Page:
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  1. Analysis
December 20, 2017

State of Sourcing 2018 survey – Confidence and costs

Drilling down into the results of just-style's State of Sourcing 2018 survey, first pointers suggest more optimistic expectations for consumer confidence in key markets in the year ahead. But the pressure is also on for faster, more responsive supply chains to meet growing demand for convenience and newness. Respondents are also bracing for another year of rising raw material and labour costs.

By Leonie Barrie

Drilling down into the results of just-style’s State of Sourcing 2018 survey, first pointers suggest more optimistic expectations for consumer confidence in key markets in the year ahead. But the pressure is also on for faster, more responsive supply chains to meet growing demand for convenience and newness. Respondents are also bracing for another year of rising raw material and labour costs.

The overall outlook for 2018 comes amid more optimistic expectations for consumer confidence in all key markets in the year ahead – with the biggest improvements continuing to be seen in Asia.

The biggest fears continue to be directed at the UK, where 29.4% expect confidence to worsen over the next 12 months – although this marks a dramatic improvement on the 52% who took this view last year. And whereas just 8.4% thought things would get better during 2017, the figure has seen an upswing to 21.0% this time around. But there is little change in the 49.6% who say they expect consumer confidence to stay the same.

Our survey reflects the fact that despite uncertainty surrounding the Brexit vote to leave the European Union (EU), consumer confidence and spending have remained broadly resilient since the EU referendum, despite rising inflation and a squeeze on disposable income.

The picture is also more rosy for both Europe and the US than it was a year ago. In Europe the results have flipped over the course of the last 12 months, with just 12.7% now expecting a worsening in consumer confidence (against 36% in last year’s survey) and 36.4% eyeing an improvement (up from 23% last time). That said, 50.8% see no change year-on-year.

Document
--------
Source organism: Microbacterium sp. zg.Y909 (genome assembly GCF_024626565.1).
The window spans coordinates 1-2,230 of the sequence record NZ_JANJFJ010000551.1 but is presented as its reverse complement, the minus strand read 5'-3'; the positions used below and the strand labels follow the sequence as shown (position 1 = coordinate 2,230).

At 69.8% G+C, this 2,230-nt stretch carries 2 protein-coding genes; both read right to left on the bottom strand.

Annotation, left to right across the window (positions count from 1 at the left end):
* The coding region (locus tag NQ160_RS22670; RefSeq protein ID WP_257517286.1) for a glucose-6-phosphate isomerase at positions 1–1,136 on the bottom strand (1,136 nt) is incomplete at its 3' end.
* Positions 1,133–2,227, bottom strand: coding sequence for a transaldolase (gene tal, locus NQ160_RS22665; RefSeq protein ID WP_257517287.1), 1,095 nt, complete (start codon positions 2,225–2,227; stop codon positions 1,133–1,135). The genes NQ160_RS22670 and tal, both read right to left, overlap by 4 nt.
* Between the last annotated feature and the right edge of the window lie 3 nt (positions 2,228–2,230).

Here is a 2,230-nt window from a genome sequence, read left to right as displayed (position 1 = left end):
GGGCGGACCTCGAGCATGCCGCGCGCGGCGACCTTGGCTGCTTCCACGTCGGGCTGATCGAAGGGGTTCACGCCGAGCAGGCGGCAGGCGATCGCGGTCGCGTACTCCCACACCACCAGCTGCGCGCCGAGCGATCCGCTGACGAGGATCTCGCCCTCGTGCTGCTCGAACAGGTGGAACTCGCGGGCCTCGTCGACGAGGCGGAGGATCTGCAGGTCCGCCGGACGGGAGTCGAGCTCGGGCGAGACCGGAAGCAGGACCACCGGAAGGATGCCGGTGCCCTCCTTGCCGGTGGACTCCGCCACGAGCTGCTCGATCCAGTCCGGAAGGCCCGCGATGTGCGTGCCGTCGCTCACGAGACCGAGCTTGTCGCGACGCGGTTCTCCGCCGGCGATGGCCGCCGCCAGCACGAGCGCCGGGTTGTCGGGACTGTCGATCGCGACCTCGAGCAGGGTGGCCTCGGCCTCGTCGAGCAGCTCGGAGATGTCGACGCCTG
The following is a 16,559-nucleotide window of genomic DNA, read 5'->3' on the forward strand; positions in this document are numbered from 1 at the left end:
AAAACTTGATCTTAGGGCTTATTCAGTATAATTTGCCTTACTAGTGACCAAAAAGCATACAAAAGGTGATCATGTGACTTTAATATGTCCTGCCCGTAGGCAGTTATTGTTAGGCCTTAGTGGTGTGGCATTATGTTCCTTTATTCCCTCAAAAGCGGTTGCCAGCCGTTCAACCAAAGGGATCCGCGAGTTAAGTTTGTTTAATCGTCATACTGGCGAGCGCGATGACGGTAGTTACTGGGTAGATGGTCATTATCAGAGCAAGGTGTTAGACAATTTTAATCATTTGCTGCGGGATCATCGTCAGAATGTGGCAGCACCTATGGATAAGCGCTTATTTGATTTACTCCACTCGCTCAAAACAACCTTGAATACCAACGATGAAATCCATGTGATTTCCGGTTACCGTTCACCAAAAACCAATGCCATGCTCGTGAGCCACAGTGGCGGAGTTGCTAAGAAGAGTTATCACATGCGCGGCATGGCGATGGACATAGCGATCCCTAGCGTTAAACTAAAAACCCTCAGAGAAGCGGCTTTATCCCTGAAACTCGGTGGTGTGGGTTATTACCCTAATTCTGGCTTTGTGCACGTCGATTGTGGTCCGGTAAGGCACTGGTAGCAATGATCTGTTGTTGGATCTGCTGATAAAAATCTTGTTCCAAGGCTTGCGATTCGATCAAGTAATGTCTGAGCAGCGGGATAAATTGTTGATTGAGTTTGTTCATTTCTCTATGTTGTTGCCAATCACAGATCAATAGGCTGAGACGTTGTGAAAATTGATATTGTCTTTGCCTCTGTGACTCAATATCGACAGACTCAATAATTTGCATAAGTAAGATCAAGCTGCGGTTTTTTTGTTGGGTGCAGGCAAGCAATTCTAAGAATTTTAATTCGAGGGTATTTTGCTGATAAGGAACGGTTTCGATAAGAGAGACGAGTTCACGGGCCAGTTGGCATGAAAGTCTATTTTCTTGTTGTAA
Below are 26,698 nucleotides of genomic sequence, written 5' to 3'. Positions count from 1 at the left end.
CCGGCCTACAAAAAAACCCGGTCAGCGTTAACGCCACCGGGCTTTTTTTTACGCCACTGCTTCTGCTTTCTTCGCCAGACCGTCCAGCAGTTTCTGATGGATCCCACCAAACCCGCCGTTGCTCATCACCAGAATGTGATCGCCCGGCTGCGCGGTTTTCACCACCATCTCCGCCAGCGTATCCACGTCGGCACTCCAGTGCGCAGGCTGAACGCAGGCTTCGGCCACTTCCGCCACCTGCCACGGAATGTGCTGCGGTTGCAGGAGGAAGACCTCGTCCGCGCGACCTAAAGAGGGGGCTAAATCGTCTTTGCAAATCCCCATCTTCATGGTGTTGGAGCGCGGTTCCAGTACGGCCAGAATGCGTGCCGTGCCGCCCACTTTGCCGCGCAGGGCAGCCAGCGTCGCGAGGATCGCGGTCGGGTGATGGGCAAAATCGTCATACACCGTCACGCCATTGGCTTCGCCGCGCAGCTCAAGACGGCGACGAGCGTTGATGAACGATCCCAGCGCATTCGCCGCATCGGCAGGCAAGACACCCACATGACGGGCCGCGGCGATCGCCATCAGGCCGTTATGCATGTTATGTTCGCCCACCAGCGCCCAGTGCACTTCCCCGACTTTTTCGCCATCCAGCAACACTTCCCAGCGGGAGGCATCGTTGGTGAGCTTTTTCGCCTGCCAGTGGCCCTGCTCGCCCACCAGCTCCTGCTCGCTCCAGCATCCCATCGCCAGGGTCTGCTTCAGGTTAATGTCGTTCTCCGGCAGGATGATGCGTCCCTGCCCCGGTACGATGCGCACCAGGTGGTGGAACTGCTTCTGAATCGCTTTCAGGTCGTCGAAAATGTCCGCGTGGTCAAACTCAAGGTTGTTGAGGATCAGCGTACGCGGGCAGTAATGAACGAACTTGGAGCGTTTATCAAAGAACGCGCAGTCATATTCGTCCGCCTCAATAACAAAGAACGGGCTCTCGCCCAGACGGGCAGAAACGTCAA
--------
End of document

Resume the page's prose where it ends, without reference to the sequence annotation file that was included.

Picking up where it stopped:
And in the US, too, those thinking things will be worse in 2018 have fallen to 20.2% from the 30.7% who held this view a year ago. The shift in sentiment has seen a rise to 42.0% (from 28.9%) in the view that little will change in the year ahead, with the number seeing an improvement holding relatively steady at 37.8%, dipping just slightly from 40.3% last year.

In North America, 10.6% see consumer confidence worsening, while 34.6% believe it will get better; in South America the figures are 18.1% and 25.5% respectively; and in the Middle East a majority of 54.6% believe the status quo will be preserved.

And it remains a very different story in Asia, where 53.2% are forecasting an upturn in consumer sentiment during 2018, rising from 44.4% last time. In the meantime, the proportion of those expecting consumer confidence to worsen during the year remains flat at just over 6%.

Eighteen months after the UK’s Brexit vote in June 2016, and our respondents are starting to see some clarity in their top concerns. Last year the potential impact of Brexit on trade agreements, currency fluctuations, and consumer confidence in the UK and EU were all on level pegging.

But this year, by far the biggest worry is uncertainty over trade agreements (64.5%), followed by consumer confidence and recession in the UK and EU (51.5%), and currency fluctuations (44.2%). Also in the mix, but trailing behind, is unease over increased tariffs and regulatory uncertainty (34.1%) and increasing production or sourcing costs (22.5%).

The continued lack of clarity about the terms of the UK’s exit from the EU and its future trading relationship with both the EU and the rest of the world continues to frustrate. “Not getting on with it quickly enough, thus adding to uncertainty,” was the view of one respondent.

On the other side of the Atlantic, uncertainty over trade agreements is also cited as by far the biggest concern for 39.1% of respondents, with increased tariffs and regulatory uncertainty coming in second for 27.5%. These numbers are little changed from last year’s survey.

And their concerns are well-founded, given that President Donald Trump has already pulled the US out of the proposed Trans-Pacific Partnership (TPP) free trade deal and launched renegotiation talks on NAFTA (the North American Free Trade Agreement with Canada and Mexico). He has threatened to abandon NAFTA if consensus can’t be reached, and hinted that the DR-CAFTA Central American free-trade agreement with the Dominican Republic, Guatemala, Honduras, Nicaragua, El Salvador and Costa Rica may be next in the firing line.